todd's Reviews > Cloud Atlas

Cloud Atlas by David Mitchell
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M 50x66
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May 09, 2012

it was ok
Read in April, 2012

I am clearly in the minority of commentators here, but the best I could come up with as a description of Cloud Atlas was clever. The multiple short stories are connected thematically by only the slimmest of threads (all of the stories are linked but none are dependent on the others for plot development). Having the first six stories (five of which are only half baked) progress chronologically and then present the completions of the first five in reverse chronological order seemed completely contrived. The author shifted across styles and dialogues in the chapters as if he was completing writing class exercises. Moving from a near parody of Mickey Spillane in one chapter ("Smoke slams the brakes. He gets out into the cool air and smells hot rubber.") to a stilted style that would make Proust seem succinct in another did not help develop either characters or message. Or the sense that this was a real novel.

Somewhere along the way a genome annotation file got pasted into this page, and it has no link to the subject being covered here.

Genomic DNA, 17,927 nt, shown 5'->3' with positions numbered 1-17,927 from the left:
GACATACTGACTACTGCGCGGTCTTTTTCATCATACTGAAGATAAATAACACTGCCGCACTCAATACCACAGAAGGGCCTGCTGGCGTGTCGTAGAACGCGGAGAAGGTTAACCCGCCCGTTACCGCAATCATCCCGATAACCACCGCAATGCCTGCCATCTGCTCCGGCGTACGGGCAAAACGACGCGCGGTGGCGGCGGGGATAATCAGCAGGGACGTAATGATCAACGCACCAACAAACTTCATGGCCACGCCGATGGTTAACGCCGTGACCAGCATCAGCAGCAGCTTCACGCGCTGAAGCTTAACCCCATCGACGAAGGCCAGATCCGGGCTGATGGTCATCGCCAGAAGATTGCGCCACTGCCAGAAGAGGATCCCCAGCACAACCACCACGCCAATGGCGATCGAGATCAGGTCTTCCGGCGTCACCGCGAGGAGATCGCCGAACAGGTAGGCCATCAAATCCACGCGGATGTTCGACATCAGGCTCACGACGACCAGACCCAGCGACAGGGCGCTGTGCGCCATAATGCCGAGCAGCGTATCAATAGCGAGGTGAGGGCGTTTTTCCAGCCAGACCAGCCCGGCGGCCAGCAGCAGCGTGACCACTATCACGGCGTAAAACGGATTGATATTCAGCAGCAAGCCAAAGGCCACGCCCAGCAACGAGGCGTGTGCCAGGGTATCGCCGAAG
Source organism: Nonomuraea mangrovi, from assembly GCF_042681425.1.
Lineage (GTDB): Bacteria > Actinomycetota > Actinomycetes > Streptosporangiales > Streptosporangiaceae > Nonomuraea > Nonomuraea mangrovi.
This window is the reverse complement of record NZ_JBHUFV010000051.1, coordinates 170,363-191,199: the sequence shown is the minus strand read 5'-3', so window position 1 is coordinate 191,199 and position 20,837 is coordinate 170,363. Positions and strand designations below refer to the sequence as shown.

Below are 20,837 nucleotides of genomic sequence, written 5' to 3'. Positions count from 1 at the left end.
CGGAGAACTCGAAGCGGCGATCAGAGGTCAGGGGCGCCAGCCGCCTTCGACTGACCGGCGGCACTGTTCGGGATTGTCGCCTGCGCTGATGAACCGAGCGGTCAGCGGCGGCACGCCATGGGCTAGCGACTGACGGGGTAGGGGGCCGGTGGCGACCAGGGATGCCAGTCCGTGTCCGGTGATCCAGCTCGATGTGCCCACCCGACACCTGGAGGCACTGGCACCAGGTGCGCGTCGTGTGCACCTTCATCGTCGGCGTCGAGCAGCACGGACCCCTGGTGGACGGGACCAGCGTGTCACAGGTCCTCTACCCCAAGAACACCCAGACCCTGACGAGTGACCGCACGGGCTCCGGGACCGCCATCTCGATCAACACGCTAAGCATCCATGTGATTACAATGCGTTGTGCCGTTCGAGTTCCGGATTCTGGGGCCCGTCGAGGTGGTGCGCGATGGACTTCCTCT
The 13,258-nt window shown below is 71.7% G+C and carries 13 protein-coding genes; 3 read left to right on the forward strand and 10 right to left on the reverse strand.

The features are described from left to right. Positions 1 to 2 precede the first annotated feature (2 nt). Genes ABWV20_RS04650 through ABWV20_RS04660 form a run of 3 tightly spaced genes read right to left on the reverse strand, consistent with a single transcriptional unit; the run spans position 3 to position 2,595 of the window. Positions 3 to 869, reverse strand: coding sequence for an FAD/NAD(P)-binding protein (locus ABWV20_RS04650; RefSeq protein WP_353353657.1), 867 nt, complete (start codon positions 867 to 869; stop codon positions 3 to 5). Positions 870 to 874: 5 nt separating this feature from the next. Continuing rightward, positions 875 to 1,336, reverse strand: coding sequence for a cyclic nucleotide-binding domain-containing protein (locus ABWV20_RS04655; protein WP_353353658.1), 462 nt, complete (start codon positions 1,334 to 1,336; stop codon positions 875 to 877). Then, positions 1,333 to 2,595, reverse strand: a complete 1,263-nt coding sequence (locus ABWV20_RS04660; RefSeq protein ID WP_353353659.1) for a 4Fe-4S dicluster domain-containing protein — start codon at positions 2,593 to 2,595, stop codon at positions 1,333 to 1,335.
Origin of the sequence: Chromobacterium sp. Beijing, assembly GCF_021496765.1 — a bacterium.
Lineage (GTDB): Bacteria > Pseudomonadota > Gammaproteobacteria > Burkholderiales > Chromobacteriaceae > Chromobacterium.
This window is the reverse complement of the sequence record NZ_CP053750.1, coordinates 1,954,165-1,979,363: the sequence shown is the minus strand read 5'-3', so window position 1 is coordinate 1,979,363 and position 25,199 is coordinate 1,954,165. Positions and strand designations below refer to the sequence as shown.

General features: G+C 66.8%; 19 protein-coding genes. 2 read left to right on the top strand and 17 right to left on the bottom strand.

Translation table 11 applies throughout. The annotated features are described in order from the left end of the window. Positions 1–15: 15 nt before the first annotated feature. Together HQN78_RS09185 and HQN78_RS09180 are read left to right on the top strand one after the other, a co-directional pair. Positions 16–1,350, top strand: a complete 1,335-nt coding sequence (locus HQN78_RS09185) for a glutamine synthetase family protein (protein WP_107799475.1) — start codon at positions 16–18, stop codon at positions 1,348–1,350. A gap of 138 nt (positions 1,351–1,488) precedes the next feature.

Another annoying feature is the book is filled with errors. Elevators in England have a ground floor. They don't in California. It's called 1. 70's Chevy sedans do not have five gears in a manual transmission. Coyotes don't inhabit the Korean Peninsula. I may be picky here, but if you are trying to build suspense in a scene, there is no better way to spoil it than have a pretty obvious error. It may be fiction, but to be effective the reader needs to be able to believe in it. Imagine developing a fight scene between Robin Hood and the Sheriff of Nottingham and then have Robin pull out a light saber. It just does not work. And did anyone else find that the almost impossible to read futuristic Hawaii dialect sounded more like Cajun when you tried to read it aloud? The author should have done some research or found a less indulgent editor to help.

One must acknowledge that Mitchell has a great command of language, but it is not superior to contemporaries like Neil Gaiman or Carlos Ruiz Zafon. In the end we are left with the word clever. But this is not a great novel as some here believe. It neither has the characters that we grow with or a message from which we learn.
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Comments (showing 1-1 of 1) (1 new)

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Sarah Oh well, despite the very good points you made, I still enjoyed the book - but possibly not as much as I enjoyed your review. Light saber... excellent.


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